Other excuses could be the original supplier was not conservative enough in their design practice and decided to proceed with the risk and/or the user was proceeding with what they thought was the lowest cost option.

There are a number of cases in which the energy level exceeded the criterion even after retrofit. These represent the cases in which the criterion was impossible because of a gallery space limitation in the valve body. However, a review of the applications and the significant reduction in trim exit energy for each retrofitted case resulted in a judgment to proceed. In all of these cases, the reduction in the energy level was more than eight times and frequently much greater. Overall, the average ratio is 21 for the original trim energy level to that of the energy control trim.

The fact that there are a few cases in which the kinetic energy exceeded the criterion of 70 psi (480 kPa) would suggest it is not a hard rule. There is some validity to this as demonstrated by the data; however, during the original valve procurement the incremental cost in achieving the criterion is small in comparison to the risk. The data from "Kinetic energy – all cases" shows 90% of the flow cases (original trim energy greater than the criterion) resulted in field failures when ignoring the criterion.

The maximum energy level supplied with an original trim design was 3280 psi (22.6 MPa), which is almost 50 times the criterion. The average was 480 psi (3.3 MPa) or about seven times the criterion. This is a normal expectation from a supplier when there is no consideration of the trim exit energy. With these high fluid dynamic pressures, it is not surprising that a lot of damage can take place in a control valve piping system.

For the energy control trim, the average energy level was 44 psi (300 kPa) with a maximum of 340 psi (2.3 MPa) for one case. Only 3% of the data exceeded 140 psi (960 kPa), which is twice the criterion. Therefore, there is not a lot of data that would support an increase in the criterion or a push to accept a higher risk by exceeding the criterion.

One question that may arise is whether this database of retrofitted valves is representative of all control valve applications. We divided the valves into three sections representative of the service from "mild" to "robust" to "severe" service conditions.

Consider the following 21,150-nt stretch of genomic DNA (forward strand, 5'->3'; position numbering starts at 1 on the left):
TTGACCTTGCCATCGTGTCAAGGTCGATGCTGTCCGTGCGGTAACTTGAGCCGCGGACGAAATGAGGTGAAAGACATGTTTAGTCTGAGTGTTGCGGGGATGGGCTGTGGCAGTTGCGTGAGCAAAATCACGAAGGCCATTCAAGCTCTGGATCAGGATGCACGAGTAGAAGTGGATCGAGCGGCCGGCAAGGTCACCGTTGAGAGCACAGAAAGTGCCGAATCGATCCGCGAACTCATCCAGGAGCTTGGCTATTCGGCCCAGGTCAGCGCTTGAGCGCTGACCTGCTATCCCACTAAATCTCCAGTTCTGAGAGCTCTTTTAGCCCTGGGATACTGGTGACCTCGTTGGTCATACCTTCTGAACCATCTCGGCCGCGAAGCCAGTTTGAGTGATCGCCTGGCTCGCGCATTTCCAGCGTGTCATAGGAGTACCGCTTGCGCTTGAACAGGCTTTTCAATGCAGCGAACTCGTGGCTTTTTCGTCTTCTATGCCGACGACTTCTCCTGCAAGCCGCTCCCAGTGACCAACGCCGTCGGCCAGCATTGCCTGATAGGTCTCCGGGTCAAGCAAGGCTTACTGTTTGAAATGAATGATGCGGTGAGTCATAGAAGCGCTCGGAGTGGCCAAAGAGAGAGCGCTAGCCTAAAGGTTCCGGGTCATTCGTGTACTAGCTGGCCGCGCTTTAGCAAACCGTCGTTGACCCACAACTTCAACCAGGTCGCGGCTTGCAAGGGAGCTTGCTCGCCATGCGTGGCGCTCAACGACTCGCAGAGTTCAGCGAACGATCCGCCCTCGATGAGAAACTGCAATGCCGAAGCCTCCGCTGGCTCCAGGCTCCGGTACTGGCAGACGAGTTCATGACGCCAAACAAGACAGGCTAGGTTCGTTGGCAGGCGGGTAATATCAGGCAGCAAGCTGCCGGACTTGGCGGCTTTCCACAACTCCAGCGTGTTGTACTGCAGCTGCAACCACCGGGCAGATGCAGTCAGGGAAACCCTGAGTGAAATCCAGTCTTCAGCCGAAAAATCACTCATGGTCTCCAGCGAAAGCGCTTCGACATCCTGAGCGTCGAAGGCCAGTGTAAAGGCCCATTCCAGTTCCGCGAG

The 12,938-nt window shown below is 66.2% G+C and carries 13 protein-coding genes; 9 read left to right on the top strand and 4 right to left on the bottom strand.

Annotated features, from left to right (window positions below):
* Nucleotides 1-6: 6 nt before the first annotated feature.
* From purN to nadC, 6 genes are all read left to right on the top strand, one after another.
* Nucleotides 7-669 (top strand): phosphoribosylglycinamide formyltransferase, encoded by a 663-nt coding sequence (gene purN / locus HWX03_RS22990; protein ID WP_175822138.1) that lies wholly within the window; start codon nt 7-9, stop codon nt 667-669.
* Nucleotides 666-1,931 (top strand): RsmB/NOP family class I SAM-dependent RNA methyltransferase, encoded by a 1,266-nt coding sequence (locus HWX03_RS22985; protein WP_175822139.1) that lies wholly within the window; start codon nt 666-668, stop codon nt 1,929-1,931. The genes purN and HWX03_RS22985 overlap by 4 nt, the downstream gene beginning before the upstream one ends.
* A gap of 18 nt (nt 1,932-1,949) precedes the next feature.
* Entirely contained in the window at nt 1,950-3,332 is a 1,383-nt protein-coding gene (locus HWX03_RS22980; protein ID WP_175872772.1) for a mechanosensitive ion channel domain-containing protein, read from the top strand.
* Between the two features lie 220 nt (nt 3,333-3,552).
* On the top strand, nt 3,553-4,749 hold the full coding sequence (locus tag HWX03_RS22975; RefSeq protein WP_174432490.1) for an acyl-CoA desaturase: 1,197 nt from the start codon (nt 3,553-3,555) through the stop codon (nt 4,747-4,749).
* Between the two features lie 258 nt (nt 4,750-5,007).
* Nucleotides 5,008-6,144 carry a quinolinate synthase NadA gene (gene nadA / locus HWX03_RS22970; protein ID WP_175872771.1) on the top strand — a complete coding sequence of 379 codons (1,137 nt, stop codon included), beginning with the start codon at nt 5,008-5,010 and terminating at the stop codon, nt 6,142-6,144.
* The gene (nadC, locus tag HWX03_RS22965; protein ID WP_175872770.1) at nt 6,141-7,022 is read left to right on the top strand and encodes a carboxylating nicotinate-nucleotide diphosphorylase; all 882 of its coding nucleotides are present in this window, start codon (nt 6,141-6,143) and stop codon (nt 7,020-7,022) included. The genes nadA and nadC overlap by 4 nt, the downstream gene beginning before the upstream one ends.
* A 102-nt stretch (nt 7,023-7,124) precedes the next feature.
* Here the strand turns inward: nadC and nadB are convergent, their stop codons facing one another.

The "mild" service upper boundary is representative of an ASME Class 300 Pound valve with an inlet pressure on the order of 700 psi (4825 kPa). The "robust" service upper boundary is representative of an ASME Class 600 Pound valve with an inlet pressure on the order of 1400 psi (9.65 MPa). The "severe" service inlet pressure has no limit, however the maximum inlet pressure encountered here was 5840 psi (40.3 MPa).

With these three-market application designations, the number of data points in each segment was 105, 106, and 218 for the "mild," "robust," and "severe" service categories, respectively.

These numbers are a statistically significant representation of the entire application population. They add up to the 429 flow conditions in the total database.

Kinetic energy before and after retrofit


Final telling observations

We have looked at the many causes for a user to take the difficult step of retrofitting a control valve in the field. This step only happens after many trials to fix a problem valve.

The retrofit of almost 500 valves has shown the power of assuring that the design meets a minimum trim exit fluid kinetic energy density criterion. This energy control feature plays after all other known valve design criteria have implemented.

The data presented shows when the kinetic energy level is not reviewed, very significant jet energy results. This energy is available to enforce and amplify any damaging impact of the trim exit jets and feed the turbulence that can negatively influence the piping system.

One of the most significant observations is the very high kinetic energy levels existing in the original valve designs. These designs failed repeatedly.

These failures became successful applications, for a wide range of original suppliers, applications, and conditions that encompass the entire control valve spectrum. The only change was to reduce the fluid energy level exiting the valve trim to acceptable levels.



Fluid Kinetic Energy as a Selection Criteria for Control Valves

 

Abstract

A selection criteria is provided that assures a control valve will perform its control function without the attendant problems of erosion, vibration, noise and short life. The criteria involves limits on the fluid kinetic energy exiting through the valve throttling area. Use of this criteria has resolved existing valve problems as demonstrated by retrofitting of the internals of many valves and vibration measurements before and after the retrofit. The selection criteria is to limit the valve throttling exit fluid kinetic energy to 70 psi (480 KPa) or less.

NOMENCLATURE


Ao Valve Throttling Area, in2 or m2


c Fluid Sonic Velocity, ft/s or m/s


KE Fluid Kinetic Energy, psi or Kpa


M1 Units Conversion Factor, Table 1


M2 Units Conversion Factor, Table 1


Vo Fluid Velocity at Trim Throttling Area, ft/s or m/s


w Mass Flow Rate, lb/h or kg/s


ro Fluid Density at Trim Exit, lb/ft3 or kg/m3


introduction